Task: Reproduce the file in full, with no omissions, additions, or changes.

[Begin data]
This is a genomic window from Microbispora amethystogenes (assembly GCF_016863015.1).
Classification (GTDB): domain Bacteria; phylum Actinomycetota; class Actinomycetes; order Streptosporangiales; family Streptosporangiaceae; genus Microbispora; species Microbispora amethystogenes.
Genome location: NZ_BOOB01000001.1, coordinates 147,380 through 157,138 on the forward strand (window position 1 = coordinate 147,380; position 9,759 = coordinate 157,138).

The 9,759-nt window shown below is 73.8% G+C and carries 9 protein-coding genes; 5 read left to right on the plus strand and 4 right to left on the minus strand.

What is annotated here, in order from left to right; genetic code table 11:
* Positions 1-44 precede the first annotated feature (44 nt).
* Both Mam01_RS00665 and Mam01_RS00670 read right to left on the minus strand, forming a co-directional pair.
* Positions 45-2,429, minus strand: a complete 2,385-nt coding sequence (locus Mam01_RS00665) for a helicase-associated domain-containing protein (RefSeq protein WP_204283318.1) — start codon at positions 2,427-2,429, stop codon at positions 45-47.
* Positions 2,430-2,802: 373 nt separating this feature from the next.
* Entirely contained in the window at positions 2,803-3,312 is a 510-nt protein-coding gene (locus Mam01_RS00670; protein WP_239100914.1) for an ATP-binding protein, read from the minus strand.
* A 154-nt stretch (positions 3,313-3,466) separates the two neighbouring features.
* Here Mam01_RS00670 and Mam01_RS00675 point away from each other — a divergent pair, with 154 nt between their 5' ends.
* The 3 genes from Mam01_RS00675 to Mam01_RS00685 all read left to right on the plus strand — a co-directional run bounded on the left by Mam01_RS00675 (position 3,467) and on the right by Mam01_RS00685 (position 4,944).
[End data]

This is a genomic window from Microbispora amethystogenes (assembly GCF_016863015.1).
Classification (GTDB): domain Bacteria; phylum Actinomycetota; class Actinomycetes; order Streptosporangiales; family Streptosporangiaceae; genus Microbispora; species Microbispora amethystogenes.
Genome location: NZ_BOOB01000001.1, coordinates 147,380 through 157,138 on the forward strand (window position 1 = coordinate 147,380; position 9,759 = coordinate 157,138).

The 9,759-nt window shown below is 73.8% G+C and carries 9 protein-coding genes; 5 read left to right on the plus strand and 4 right to left on the minus strand.

What is annotated here, in order from left to right; genetic code table 11:
* Positions 1-44 precede the first annotated feature (44 nt).
* Both Mam01_RS00665 and Mam01_RS00670 read right to left on the minus strand, forming a co-directional pair.
* Positions 45-2,429, minus strand: a complete 2,385-nt coding sequence (locus Mam01_RS00665) for a helicase-associated domain-containing protein (RefSeq protein WP_204283318.1) — start codon at positions 2,427-2,429, stop codon at positions 45-47.
* Positions 2,430-2,802: 373 nt separating this feature from the next.
* Entirely contained in the window at positions 2,803-3,312 is a 510-nt protein-coding gene (locus Mam01_RS00670; protein WP_239100914.1) for an ATP-binding protein, read from the minus strand.
* A 154-nt stretch (positions 3,313-3,466) separates the two neighbouring features.
* Here Mam01_RS00670 and Mam01_RS00675 point away from each other — a divergent pair, with 154 nt between their 5' ends.
* The 3 genes from Mam01_RS00675 to Mam01_RS00685 all read left to right on the plus strand — a co-directional run bounded on the left by Mam01_RS00675 (position 3,467) and on the right by Mam01_RS00685 (position 4,944).